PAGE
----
You are here

Wendi Stewart - Wendi with an 'eye'

Wendi lives in Nova Scotia’s Annapolis Valley, but the farm on Rainy River in Crozier will always be her home. MEADOWLARK, her debut novel released September 15, is published by NeWest Press of Edmonton. She is the mother of four daughters who did the unforgivable: they grew up.

Letter-writing sadly a lost art

When last did you pick up a pen and find just the perfect paper on which to write your thoughts, your worries, your questions; and then put that paper in an envelope, affix a stamp, and drop the envelope in one of those red boxes that say Canada Post?

It’s called writing a letter.

I would wager many or most under the age of 30 have never written a letter, and probably just as likely have not received one. It’s a valuable part of our communication that has been lost—forsaken for the instant gratification of e-mails, texts, Facebook messages, and the like.

‘Gracie, come!’

You remember Gracie, don’t you? Adorable fluffy pup of the Bernese Mountain Dog variety. She was going to fill the void in my life left by my ungrateful daughters who had the audacity to grow up and live lives of their own.

Cute puppy. The one who peed on the floor hourly for the first nine weeks and chewed up everything in sight (and even some things not in sight). The obedience class fiasco, almost worst puppy ever except for chocolate lab Chester and yellow lab Chester.

The cure for an aching heart

There is a lot of that stuff called “real life” swirling around these days; life that leaves me worried and sad.

I think of the people I know and love as though they are part of my herd or my flock or my pride (call it what you will).

I can circle this group that I call my own and stand guard to keep the enemy away. But sometimes something gets in and grabs one of my flock, takes him/her down, and all it seems I can do is watch with my mouth open in shock and my heart aching.

When I grow up . . .

I finally have decided what I want to be when I grow up.

After much deliberation, and trial and error that led me down some wrong paths, I am convinced I have found my way.

I get excited just imagining this perfect career. I’m all a-twitter inside—a huge silly grin on my face as if I’ve just been chosen for the all-star dodgeball team.

This career will erase all my bad employee experiences; even softens the wounds of having been self-employed for most of adulthood. I’m not sure what the pay will be, but it certainly can’t be any less than my income as a writer.

We’re all designed for greatness

Do you ever have days when you’d like to let off steam; get some things off your chest in a loud manner, as though you are a baseball manager getting in the face of the umpire and his bad call and kicking some dirt on his shoes?

I started my day feeling like that. I wanted to throw back my head and shout with my biggest voice, “This is not fair!”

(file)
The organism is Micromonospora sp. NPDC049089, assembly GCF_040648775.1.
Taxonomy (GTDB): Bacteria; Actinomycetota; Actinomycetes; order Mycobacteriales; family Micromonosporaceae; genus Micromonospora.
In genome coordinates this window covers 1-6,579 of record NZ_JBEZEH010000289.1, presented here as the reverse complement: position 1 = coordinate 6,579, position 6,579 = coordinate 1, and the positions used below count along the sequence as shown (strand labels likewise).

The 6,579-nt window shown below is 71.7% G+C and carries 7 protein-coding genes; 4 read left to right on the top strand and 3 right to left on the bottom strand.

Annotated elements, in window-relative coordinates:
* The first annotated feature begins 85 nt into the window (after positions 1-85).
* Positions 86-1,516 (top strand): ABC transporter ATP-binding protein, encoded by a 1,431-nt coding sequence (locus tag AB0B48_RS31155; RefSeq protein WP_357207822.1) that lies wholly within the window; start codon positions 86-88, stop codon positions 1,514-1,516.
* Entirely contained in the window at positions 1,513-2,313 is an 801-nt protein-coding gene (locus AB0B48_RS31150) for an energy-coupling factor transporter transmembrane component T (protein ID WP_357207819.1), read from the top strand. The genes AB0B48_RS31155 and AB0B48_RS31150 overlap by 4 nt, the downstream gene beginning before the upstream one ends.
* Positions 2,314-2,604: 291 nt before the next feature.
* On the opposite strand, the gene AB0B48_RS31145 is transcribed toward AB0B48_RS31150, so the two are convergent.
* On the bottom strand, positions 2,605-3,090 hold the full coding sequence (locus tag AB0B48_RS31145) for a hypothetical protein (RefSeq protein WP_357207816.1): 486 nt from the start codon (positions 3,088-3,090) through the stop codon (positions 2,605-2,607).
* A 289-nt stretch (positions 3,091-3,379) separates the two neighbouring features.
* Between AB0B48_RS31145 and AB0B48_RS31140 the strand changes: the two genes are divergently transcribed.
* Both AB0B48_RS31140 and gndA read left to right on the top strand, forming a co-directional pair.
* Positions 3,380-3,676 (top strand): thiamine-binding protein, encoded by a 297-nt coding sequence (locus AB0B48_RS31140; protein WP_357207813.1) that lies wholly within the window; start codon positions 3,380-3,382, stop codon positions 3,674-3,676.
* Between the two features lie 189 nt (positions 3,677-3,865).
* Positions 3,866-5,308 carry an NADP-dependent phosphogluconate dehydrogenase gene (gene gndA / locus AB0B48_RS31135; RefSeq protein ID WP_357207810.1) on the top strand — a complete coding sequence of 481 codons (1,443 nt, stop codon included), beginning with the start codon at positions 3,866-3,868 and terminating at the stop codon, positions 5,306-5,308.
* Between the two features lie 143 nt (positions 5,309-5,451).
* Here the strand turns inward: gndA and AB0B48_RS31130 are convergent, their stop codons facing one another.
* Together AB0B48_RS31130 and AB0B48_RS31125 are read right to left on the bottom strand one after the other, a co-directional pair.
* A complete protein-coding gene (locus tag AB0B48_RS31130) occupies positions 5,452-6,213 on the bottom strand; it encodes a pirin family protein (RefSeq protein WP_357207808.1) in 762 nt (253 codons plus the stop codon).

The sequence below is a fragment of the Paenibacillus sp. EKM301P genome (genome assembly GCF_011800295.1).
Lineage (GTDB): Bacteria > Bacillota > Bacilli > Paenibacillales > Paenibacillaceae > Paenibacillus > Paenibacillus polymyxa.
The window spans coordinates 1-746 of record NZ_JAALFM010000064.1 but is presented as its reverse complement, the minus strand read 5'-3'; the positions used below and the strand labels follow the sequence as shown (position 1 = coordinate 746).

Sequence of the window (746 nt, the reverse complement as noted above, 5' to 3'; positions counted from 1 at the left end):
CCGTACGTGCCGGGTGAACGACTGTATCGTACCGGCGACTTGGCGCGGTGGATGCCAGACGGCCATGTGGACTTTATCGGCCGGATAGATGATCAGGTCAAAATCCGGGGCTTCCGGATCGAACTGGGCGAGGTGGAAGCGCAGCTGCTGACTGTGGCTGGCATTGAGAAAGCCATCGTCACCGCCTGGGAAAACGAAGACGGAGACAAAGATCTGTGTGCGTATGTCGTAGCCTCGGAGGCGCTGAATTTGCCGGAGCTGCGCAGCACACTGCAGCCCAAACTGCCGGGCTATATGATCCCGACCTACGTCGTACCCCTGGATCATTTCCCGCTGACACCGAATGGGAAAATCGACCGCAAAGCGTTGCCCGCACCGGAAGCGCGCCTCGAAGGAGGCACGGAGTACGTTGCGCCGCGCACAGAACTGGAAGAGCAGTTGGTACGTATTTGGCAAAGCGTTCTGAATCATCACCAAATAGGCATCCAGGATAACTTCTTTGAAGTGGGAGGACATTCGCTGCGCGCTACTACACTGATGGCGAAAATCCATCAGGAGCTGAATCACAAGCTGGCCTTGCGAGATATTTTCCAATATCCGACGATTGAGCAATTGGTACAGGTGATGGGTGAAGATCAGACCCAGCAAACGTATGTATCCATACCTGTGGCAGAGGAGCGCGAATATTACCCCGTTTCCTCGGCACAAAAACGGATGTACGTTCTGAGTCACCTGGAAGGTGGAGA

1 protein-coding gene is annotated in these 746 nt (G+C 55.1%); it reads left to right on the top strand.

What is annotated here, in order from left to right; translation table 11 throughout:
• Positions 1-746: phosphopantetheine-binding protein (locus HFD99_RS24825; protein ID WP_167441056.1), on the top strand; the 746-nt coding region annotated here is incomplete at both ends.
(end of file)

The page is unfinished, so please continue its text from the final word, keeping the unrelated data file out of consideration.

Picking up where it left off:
Life isn’t fair and expecting it to be is simply foolish.

An unauthorized biography

If I was able to write anyone’s biography, it would be tempting to seek out Harper Lee and find out the little details of her very short but amazing writing career.

I’d like to ask Nelson Mandela how he kept positive while he was confined in prison and bumping up against the absence of humanity. I would ask the Dalai Lama about his smile.

I easily could fill a book on how my daughters amaze me, but then you might shake your heads and wince.

Long-awaited Canada Day dream fulfilled

I went to Charlottetown, P.E.I., the birthplace of Confederation, to celebrate Canada Day this year.

I was very excited. It felt like an act of patriotism; something I’ve wanted to do since 1967.

That year was a big deal for me and, of course, most Canadians. At age 12, the idea of our country being exactly 100 old was almost impossible to grasp.

Our school, Alberton Central, led by my mother the principal, saw no end of ways to celebrate the magic of being Canadian. We dressed in period costumes and studied the details of what a hundred years of Canada looked like.

On being a patient

Hearing your name called in a walk-in clinic waiting room feels somewhat like winning the lottery or an Oscar.

Having experienced neither of those events, I can only guess, but I’m reasonably sure the sensation is somewhat similar.

You feel like blushing as you stand, looking at the poor souls left behind you, their wait still ongoing.

You smile apologetically, shrugging your shoulders to confirm you had no control over any of this, but internally you are shrieking, “They picked me, they picked me.”

The madness of professional sport

I like sports.

I can be obsessive in my “watching” and if I had to categorize from favourite down, I’m not sure I could.

Instead, I shall just put all my favourites in an alphabetical hat: baseball, curling, golf, show jumping, tennis. That’s a good start anyway.

I used to watch hockey, not religiously but certainly during Stanley Cup playoffs. Not any more.

The game has become one of thugs. That’s another debate and one I am not likely to win.

Marking another year without him

With Father’s Day having just passed, I’m sometimes annoyed by these Hallmark-type occasions that have us pulling out our wallets because the calendar says we should for planning outings in the name of a certain day.

Other times I like that we are reminded to think of others; to remember that one day is set aside to pause and honour.

I, however, never need a reminder to remember my father. Not a single day goes by without some thought of him, some memory, a longing, a wish that he was still here.